“The ocean has been acting like a sponge, absorbing heat and carbon dioxide to regulate global temperatures, but it can’t keep up,” IPCC vice chair Ko Barrett said at a press conference. “The world’s oceans and cryosphere have been taking the heat of climate change for decades. The consequences for nature and humanity are sweeping and severe.”
On Wednesday, the IPCC, convened by the UN to assess climate science, released a summary of the report on the oceans and frozen regions of the world, or cryosphere, for policymakers after more than 100 scientists reviewed thousands of scientific papers. The findings are immense and comprehensive, and seeing them all in one place is sobering.
In all, “over the 21st century, the ocean is projected to transition to unprecedented conditions,” the report warns. The ocean will be warmer, more acidic, hold less oxygen, be more greatly stratified (i.e. the top and bottom layers won’t mix as much). Ocean heat waves are growing more common, and it’s likely extreme El Niño and La Niña systems will form, leading to more extreme weather around the globe.
The summary report demonstrates how the fate of the frozen areas, and our oceans, are interconnected. The land ice—from Greenland, Antarctica, and glaciers—are increasingly flowing into the ocean, causing it to rise. The Arctic Ocean—a vast sea that’s less and less reliably frozen every year—is one of the fastest-changing places on the planet.
This report on the oceans and frozen areas (which includes high altitude mountains) are just another reason why more dramatic action is needed on climate change. Some of the most dramatic changes on Earth are happening in these regions. Here’s what the IPCC wants you to know.
Frozen regions are thawing
The report makes it clear: the two largest ice sheets on Earth—the Greenland ice sheet, and the Antarctic ice sheet—are melting at an accelerating rate. “Mass loss from the Antarctic ice sheet over the period 2007 – 2016 tripled relative to 1997 –2006,” the report finds. “For Greenland, mass loss doubled over the same period.”
Sea ice, too, is declining. Just this week, the National Snow and Ice Data Center reported the Arctic sea ice shrinkage came close to a record this summer. Sea ice doesn’t directly contribute to sea level rise (when ice is in water it displaces the same amount of water as its equivalent in melted form). But melting it does expose more water, which absorbs more heat, which increases the chances of melting land ice, which does contribute to sea level rise.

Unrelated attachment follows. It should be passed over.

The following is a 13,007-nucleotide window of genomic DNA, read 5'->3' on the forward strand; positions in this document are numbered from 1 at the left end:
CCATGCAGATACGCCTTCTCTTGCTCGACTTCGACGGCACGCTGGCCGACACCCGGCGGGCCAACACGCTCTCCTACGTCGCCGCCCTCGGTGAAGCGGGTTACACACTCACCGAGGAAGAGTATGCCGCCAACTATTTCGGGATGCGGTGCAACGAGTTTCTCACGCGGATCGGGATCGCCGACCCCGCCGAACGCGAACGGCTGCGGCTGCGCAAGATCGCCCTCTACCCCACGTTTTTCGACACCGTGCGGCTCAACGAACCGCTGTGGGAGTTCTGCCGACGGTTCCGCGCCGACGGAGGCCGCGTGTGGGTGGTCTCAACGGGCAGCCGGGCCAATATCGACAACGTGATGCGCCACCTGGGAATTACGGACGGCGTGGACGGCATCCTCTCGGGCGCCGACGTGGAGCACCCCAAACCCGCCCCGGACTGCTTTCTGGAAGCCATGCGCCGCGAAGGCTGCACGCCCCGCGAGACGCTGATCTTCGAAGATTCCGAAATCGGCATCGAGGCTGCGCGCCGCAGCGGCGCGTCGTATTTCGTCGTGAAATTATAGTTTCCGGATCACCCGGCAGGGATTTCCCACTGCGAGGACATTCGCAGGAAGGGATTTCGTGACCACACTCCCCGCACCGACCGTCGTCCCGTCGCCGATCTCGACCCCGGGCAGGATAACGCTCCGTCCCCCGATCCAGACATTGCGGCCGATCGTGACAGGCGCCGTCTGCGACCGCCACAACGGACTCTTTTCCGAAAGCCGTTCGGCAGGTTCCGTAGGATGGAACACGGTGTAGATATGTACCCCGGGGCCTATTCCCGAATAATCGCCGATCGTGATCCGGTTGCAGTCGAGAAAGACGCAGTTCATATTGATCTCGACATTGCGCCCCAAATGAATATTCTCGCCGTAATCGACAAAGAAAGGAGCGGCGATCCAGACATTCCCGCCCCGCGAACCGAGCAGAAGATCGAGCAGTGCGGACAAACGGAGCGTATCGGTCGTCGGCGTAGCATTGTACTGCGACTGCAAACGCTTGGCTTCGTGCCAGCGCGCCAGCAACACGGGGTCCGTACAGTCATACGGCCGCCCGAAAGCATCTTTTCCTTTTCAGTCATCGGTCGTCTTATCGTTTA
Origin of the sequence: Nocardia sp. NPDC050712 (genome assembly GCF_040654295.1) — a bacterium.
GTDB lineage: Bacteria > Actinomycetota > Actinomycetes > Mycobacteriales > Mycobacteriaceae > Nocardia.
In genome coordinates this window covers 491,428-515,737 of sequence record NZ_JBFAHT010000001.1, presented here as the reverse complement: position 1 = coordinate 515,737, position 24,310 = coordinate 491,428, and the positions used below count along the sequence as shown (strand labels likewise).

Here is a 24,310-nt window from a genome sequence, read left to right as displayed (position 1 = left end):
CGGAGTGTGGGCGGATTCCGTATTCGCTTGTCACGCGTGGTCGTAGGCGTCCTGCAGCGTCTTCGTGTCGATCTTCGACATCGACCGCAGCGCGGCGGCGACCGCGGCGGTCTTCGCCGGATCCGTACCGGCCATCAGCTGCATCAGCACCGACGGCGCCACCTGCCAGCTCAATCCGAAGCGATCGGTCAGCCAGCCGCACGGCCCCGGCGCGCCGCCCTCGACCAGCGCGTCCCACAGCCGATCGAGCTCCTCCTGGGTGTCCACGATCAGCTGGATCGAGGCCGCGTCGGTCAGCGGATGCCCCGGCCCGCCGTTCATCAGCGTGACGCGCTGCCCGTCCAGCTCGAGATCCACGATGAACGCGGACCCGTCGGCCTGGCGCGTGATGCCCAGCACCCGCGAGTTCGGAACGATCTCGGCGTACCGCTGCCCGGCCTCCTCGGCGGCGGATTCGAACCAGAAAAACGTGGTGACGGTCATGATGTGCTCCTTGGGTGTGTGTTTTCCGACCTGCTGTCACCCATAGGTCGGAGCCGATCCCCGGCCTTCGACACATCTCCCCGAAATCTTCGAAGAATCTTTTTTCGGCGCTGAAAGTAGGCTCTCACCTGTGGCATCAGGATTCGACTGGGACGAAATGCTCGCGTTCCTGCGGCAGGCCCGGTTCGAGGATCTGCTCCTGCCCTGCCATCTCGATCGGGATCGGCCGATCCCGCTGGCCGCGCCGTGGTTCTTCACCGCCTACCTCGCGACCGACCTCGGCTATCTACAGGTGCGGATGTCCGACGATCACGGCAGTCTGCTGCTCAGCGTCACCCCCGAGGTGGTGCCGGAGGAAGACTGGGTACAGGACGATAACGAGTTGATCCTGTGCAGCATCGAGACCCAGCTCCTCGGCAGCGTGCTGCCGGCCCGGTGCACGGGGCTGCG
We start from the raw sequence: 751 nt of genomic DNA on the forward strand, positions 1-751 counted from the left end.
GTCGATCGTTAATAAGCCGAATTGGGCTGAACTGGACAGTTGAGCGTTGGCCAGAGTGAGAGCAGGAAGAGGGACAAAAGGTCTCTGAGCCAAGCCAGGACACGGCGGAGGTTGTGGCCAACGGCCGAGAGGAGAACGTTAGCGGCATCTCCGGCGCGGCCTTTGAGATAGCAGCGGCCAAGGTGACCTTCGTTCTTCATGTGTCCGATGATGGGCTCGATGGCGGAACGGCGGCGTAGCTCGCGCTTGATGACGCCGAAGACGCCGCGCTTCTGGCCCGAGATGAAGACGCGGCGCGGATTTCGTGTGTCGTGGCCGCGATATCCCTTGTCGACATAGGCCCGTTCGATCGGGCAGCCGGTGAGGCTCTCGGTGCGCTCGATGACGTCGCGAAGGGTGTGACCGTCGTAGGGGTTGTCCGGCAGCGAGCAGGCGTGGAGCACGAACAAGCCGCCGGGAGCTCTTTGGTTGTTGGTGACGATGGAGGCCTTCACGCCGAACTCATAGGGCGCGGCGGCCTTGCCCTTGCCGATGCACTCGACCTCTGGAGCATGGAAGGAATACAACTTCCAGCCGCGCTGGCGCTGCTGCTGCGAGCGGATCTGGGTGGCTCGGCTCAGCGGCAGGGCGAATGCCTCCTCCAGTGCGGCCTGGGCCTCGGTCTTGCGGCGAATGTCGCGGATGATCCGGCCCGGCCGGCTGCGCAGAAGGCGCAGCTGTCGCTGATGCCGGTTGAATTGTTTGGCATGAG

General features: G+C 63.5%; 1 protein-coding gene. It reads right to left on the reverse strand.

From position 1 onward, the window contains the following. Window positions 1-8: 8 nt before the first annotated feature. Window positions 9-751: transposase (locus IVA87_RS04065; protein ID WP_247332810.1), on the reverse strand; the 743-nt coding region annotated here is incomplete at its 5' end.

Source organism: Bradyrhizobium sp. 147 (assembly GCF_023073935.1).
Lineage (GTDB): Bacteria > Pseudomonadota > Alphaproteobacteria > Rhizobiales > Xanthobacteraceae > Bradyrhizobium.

The extent of Arctic sea ice shrinks every summer. But the shrinks are increasing. And the ice doesn’t rebound as much in the winter. National Snow and Ice Data Center
The new IPCC report finds that “between 1979 and 2018, Arctic sea ice extent has very likely decreased for all months of the year.” Sea ice loss in September (when the Arctic ice size nears its minimum) is “likely unprecedented for at least 1000 years,” the report found. Additionally, every year, the amount of ice older than five years (which is thicker and more stable) decreases in proportion to young ice. It’s a sign the whole region is unstable.
It’s not just ice at the poles: Snow cover and glaciers are disappearing from many mountain regions, jeopardizing a water source that millions depend on.
“Most mountain glaciers have lost mass,” Heidi Steltzer, a co-author and ecologist at Fort Lewis College in Colorado, told reporters. “Similarly, the depth, extent and duration of snow cover have declined in nearly all mountain regions, especially at lower elevations. Snow arrives later, melts earlier and covers less ground.”
A lot of these changes—both in the cryosphere and in the oceans—the report warns, will not be reversed if global emissions are halted. Some of the damage is already done. But all of the consequences will be much worse if we do not reduce emissions.